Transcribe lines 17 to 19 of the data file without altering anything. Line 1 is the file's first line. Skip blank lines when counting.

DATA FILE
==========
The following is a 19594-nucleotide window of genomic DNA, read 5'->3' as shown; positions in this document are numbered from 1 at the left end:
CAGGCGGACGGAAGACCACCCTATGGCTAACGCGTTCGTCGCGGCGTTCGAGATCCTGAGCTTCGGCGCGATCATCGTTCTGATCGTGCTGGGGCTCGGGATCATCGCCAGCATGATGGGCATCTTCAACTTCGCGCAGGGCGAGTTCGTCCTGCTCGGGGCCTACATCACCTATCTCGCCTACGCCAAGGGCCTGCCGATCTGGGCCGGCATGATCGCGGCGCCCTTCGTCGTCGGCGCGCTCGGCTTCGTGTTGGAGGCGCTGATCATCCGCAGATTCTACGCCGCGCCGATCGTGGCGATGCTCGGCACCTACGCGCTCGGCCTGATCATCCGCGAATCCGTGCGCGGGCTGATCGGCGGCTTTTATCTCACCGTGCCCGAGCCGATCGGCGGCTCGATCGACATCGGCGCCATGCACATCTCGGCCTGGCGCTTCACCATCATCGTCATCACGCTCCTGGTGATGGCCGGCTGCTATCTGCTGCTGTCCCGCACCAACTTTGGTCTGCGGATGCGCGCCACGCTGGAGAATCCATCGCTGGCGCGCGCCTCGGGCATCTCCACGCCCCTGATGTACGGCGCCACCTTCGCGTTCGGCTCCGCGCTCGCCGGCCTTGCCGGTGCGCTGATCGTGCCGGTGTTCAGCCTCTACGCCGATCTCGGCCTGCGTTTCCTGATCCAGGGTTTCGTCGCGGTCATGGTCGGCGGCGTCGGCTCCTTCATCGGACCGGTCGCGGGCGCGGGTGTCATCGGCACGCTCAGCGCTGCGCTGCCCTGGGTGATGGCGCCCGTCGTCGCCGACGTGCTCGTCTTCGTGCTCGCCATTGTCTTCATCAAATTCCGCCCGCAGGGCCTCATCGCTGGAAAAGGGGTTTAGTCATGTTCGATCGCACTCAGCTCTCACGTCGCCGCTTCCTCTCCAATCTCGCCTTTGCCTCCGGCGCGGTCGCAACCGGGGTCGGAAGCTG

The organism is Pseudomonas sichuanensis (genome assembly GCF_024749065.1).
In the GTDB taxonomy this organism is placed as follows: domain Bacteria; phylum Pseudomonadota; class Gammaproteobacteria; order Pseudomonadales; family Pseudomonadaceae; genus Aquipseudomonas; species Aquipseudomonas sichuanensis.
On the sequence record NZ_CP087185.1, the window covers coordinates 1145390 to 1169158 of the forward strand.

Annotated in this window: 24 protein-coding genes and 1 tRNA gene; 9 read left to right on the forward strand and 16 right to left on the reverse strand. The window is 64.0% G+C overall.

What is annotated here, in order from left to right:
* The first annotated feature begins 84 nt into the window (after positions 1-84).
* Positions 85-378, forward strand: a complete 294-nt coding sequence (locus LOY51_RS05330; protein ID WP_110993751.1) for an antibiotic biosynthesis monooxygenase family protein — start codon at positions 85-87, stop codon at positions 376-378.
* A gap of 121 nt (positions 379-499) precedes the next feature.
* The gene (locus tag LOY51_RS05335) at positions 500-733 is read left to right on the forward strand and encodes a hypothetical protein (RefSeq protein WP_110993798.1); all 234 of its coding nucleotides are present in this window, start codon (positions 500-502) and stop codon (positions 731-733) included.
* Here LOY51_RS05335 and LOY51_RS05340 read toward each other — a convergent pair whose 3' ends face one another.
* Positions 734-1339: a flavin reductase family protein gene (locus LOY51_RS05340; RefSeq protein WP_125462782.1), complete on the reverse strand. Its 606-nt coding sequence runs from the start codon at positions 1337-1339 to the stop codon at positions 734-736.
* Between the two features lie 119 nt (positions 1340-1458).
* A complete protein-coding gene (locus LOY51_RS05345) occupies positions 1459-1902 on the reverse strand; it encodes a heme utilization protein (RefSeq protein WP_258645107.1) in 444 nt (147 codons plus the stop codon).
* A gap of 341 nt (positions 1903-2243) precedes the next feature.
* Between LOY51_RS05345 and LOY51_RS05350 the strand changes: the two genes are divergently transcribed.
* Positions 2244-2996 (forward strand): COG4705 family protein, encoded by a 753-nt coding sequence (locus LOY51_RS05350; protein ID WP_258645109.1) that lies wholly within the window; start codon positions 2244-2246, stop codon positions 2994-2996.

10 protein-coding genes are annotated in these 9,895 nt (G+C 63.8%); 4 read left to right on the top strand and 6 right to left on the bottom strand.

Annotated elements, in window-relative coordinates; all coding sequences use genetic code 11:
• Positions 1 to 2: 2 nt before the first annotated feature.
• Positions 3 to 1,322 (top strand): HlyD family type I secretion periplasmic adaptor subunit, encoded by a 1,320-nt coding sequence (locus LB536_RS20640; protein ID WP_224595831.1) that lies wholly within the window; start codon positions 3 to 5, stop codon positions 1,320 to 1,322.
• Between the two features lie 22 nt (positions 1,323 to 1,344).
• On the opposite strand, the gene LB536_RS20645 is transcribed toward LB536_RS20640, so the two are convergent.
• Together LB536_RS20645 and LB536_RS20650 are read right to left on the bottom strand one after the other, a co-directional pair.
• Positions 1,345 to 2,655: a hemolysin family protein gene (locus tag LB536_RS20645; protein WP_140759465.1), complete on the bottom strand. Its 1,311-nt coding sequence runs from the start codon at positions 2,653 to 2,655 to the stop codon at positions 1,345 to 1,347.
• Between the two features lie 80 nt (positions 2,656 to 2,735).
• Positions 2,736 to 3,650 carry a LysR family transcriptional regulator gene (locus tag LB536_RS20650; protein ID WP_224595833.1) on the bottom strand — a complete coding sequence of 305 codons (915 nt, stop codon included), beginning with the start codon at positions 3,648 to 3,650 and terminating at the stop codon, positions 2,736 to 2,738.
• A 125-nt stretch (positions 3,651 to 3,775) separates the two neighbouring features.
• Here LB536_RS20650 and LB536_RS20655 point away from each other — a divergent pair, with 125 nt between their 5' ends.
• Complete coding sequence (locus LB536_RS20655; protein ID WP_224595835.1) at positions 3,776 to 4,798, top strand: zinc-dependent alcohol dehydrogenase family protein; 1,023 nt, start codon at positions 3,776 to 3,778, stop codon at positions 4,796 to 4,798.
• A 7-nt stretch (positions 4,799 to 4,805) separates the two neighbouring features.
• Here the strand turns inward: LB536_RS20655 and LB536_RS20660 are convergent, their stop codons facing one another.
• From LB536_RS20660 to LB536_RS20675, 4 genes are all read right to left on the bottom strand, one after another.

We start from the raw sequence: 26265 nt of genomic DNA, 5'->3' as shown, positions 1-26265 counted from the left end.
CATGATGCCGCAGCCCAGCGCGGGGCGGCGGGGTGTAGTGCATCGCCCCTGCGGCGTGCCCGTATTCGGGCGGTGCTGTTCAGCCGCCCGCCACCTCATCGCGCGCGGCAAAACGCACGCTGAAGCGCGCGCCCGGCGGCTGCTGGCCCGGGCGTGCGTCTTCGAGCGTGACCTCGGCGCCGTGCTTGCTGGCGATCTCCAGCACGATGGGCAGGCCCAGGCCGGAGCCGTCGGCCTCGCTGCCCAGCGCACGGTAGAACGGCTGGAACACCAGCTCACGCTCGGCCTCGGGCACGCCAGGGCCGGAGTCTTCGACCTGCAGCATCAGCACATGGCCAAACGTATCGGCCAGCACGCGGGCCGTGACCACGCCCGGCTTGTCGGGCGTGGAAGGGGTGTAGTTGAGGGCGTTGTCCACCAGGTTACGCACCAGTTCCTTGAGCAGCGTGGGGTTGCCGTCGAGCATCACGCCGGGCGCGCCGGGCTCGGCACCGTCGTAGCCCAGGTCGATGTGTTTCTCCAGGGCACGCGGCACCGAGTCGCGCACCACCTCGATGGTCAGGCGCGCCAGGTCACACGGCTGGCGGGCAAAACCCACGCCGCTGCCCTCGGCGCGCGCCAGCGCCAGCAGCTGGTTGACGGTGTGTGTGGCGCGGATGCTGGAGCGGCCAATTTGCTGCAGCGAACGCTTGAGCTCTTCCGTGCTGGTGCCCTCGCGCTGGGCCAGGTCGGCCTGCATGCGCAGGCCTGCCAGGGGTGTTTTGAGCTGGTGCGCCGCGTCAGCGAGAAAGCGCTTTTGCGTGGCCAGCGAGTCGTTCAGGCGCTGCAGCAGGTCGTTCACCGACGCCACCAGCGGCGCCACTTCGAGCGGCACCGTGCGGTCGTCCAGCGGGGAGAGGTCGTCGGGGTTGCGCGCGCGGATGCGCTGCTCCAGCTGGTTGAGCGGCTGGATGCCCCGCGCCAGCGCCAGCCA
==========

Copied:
* Between LOY51_RS05345 and LOY51_RS05350 the strand changes: the two genes are divergently transcribed.
* Positions 2244-2996 (forward strand): COG4705 family protein, encoded by a 753-nt coding sequence (locus LOY51_RS05350; protein ID WP_258645109.1) that lies wholly within the window; start codon positions 2244-2246, stop codon positions 2994-2996.

10 protein-coding genes are annotated in these 9,895 nt (G+C 63.8%); 4 read left to right on the top strand and 6 right to left on the bottom strand.